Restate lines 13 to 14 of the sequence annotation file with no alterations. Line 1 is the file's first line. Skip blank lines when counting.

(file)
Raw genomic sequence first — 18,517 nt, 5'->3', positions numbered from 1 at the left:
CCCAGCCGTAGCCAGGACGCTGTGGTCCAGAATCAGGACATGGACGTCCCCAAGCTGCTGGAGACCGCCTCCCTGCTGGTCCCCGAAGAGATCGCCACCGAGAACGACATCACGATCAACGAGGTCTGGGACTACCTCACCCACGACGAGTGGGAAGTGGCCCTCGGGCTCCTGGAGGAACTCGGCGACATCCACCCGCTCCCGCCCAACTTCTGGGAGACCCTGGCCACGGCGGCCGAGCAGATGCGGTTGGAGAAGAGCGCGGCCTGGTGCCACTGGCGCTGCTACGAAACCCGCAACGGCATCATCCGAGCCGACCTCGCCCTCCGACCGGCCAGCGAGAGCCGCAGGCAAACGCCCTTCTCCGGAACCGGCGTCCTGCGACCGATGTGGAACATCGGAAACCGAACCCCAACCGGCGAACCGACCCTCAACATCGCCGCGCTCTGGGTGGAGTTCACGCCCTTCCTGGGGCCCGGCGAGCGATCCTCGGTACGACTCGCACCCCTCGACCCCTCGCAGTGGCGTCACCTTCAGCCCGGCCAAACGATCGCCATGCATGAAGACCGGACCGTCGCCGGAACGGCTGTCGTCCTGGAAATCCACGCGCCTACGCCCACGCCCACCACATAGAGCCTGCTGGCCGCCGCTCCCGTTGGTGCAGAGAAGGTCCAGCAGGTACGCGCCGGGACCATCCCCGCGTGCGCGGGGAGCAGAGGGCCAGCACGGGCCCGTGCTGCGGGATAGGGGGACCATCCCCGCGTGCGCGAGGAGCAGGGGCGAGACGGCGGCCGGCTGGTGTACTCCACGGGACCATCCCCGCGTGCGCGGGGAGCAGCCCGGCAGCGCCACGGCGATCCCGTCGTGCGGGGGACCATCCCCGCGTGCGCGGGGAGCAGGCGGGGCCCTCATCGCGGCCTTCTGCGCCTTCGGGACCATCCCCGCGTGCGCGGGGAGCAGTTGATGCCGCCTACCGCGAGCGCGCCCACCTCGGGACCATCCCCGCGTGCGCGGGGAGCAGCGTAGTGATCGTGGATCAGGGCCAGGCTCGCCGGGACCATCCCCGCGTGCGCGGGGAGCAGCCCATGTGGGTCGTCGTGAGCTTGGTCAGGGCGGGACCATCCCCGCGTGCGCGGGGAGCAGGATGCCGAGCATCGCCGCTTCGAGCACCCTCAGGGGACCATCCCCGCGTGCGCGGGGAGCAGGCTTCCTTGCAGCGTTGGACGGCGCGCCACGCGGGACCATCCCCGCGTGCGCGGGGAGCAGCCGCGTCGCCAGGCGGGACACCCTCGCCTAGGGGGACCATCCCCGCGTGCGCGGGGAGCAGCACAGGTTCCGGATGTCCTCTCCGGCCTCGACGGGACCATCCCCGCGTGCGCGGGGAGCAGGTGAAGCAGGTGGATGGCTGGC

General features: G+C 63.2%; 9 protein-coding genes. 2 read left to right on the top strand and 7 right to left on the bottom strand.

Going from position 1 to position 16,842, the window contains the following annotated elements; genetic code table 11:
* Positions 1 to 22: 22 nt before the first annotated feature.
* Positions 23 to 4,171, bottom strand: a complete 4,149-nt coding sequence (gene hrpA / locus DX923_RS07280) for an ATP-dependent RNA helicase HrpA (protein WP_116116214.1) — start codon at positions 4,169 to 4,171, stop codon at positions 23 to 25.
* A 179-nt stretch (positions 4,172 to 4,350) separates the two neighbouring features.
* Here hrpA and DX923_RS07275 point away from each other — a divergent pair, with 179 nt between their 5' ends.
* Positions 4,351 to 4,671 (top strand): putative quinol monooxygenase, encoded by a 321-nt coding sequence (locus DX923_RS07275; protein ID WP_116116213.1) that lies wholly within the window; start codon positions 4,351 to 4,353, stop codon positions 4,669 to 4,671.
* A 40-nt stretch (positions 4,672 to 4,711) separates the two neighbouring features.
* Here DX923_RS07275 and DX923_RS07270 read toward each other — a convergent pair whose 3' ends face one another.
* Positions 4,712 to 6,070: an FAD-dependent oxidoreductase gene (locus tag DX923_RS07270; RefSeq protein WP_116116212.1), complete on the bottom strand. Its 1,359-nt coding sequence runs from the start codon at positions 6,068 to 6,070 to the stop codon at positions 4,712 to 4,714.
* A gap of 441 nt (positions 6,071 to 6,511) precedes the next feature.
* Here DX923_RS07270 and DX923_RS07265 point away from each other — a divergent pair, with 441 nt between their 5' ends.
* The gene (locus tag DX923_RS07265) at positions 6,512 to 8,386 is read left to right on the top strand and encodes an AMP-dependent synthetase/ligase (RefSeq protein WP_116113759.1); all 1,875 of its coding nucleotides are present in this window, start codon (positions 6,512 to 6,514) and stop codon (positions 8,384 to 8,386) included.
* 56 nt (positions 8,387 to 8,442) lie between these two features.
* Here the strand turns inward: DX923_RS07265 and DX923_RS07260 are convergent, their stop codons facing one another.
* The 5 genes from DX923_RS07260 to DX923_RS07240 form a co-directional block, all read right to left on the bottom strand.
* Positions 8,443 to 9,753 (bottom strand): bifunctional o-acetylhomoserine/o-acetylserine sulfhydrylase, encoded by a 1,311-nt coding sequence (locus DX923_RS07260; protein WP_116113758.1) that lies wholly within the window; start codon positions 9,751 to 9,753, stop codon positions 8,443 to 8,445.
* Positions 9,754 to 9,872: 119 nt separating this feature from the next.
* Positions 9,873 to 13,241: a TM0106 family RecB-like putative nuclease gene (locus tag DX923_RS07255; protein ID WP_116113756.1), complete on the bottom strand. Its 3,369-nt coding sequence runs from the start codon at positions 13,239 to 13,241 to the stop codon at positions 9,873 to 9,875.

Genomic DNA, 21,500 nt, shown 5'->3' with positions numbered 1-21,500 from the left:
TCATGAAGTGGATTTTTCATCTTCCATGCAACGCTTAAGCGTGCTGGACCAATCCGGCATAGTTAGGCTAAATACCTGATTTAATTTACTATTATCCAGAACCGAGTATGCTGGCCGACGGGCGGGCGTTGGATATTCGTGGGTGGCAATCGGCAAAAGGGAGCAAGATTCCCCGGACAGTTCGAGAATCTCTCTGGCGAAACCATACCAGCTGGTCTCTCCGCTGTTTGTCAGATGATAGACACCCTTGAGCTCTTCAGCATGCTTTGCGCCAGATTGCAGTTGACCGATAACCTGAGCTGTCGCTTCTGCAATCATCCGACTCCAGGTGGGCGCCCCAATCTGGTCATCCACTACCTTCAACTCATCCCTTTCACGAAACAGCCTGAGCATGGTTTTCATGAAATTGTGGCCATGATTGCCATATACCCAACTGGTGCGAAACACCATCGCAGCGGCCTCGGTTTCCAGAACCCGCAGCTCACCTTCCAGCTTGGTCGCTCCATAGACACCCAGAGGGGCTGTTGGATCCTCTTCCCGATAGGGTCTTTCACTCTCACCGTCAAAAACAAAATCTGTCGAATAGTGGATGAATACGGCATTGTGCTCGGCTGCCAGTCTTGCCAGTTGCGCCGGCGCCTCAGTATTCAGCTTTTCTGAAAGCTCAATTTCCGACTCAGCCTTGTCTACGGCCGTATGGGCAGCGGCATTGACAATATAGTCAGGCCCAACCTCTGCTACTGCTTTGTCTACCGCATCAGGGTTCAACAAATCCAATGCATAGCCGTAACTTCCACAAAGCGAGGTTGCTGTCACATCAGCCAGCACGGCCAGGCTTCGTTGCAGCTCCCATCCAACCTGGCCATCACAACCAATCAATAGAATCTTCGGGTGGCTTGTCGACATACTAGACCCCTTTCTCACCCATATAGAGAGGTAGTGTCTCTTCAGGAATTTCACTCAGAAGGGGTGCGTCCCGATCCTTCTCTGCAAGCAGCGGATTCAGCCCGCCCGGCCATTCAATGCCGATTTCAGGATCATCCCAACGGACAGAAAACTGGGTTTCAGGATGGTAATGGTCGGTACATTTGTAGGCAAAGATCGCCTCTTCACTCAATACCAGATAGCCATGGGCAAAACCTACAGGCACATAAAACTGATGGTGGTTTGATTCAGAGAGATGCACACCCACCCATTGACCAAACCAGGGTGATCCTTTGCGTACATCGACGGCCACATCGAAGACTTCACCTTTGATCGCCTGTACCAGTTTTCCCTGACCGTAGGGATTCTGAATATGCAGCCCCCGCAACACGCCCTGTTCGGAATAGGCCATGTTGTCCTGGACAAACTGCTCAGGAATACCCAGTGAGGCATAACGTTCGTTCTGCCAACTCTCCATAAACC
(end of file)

* A gap of 441 nt (positions 6,071 to 6,511) precedes the next feature.
* Here DX923_RS07270 and DX923_RS07265 point away from each other — a divergent pair, with 441 nt between their 5' ends.